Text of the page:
What is energy? The ability to do work Energy is always conserved Potential Energy Represents the potential to do work (stored) PE = mgh Kinetic Energy Energy associated with motion KE = 1/2 mv 2 The temperature of the air is a measure of its average kinetic energy or it is a measure of the average speed of the atoms and molecules. Internal Energy Sum of all stored energy in molecules
Potential vs. Kinetic Energy At any moment in its flight, the ball has exactly the same energy it had at the start (energy is conserved). The energy is divided between potential and kinetic, but the total energy stays the same. What kind of energy does the ball have as it leaves your hand? As the ball goes higher, does it gain or lose potential energy? All potential energy Mostly kinetic energy Half potential, Half kinetic
What do we mean by heat? Heat is energy in the process of being transferred from one object to another because of the temperature difference between them. The transfer of energy goes from higher temperatures to lower temperatures. In the atmosphere, heat is transferred by conduction, convection, and radiation.
Transfer of Energy Conduction Molecules transfer energy to other molecules they come in contact with Ex: The sun warms the ground, and this heats a thin layer of air above the surface Convection Energy transfer by the motion of matter from one location to another Ex: Warm, less dense parcel of air rising Radiation Energy transfer not requiring contact between bodies or a fluid between them Ex: The sun warms the earth from 91 million miles away
Sensible Heat: the heat we can feel, “sense”, and measure with a thermometer Latent Heat: the heat energy required to change a substance, such as water, from one state to another
Radiation Radiation travels in the form of electromagnetic waves that release energy when they are absorbed by an object. All things, no matter how big or small, emit radiation. The wavelengths emitted depend primarily on the object’s temperature Higher temperature faster vibration of electrons shorter wavelengths of emitted radiation As the temperature of an object increases, more total radiation is emitted each second (Stefan-Boltzmann Law):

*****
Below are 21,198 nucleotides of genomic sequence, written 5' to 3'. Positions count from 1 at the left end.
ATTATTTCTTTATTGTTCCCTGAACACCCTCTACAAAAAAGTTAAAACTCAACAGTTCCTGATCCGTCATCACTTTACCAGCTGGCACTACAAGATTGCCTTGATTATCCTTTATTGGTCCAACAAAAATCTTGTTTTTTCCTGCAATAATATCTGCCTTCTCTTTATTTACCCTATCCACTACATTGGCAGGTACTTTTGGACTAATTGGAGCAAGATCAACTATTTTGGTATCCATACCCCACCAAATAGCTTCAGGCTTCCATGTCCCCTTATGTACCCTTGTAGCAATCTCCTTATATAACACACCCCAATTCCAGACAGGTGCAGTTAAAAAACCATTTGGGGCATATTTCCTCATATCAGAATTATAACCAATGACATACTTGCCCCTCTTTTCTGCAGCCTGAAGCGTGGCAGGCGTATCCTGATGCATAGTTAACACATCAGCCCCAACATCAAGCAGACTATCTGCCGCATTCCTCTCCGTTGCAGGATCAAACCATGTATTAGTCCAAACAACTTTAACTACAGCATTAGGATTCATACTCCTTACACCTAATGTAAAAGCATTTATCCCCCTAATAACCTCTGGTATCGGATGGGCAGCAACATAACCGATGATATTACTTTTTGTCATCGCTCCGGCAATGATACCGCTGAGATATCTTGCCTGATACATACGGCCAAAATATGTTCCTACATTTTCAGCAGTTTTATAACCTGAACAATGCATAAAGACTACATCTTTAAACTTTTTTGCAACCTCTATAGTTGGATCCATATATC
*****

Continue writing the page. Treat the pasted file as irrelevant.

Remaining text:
Wien’s Displacement Law The wavelength of maximum emission from an object is related to the temperature by a simple expression: λ max = 2897 [μm·K] / T Sun: max = 0.5 m Earth: max = 10 m
What happens to radiation in the atmosphere? Reflection Albedo is a percentage of incident radiation that is immediately reflected back Absorption Everything that emits radiation also absorbs radiation Some things are better at absorbing than others Scattering EM waves can be scattered off in all directions when they come in contact with particles in the atmosphere The reason why the sky is blue and sunsets are red Transmission Waves also may simply pass directly through an object
Why is the sky blue and why are sunsets red? Blue sky: During the day, Rayleigh scattering preferentially scatters shorter wavelengths (blue/green) towards the observer, so the sky appears blue. Red sunsets: When the sun is low in the sky, it has a thicker atmosphere to travel through. Blue and green light is completely depleted by Rayleigh scattering and therefore, only red light (longer wavelengths) is left to reach the observer.
Greenhouse Effect Greenhouse gas molecules (and clouds) absorb outgoing infrared radiation, keeping the Earth from cooling without end. Greenhouse gases are carbon dioxide, water vapor, methane These same absorbers radiate as well, slightly less though since they are a lower temperature than the surface. Water vapor and CO 2 absorb and radiate IR energy and act as an insulating layer around the earth net effect is warming of the earth.
Surface Analysis: Contouring Isotherms: contour lines connecting locations of equal temperature Reminder: temperature is the top left number on a station plot Be sure to label isotherm lines with a temperature In class example 72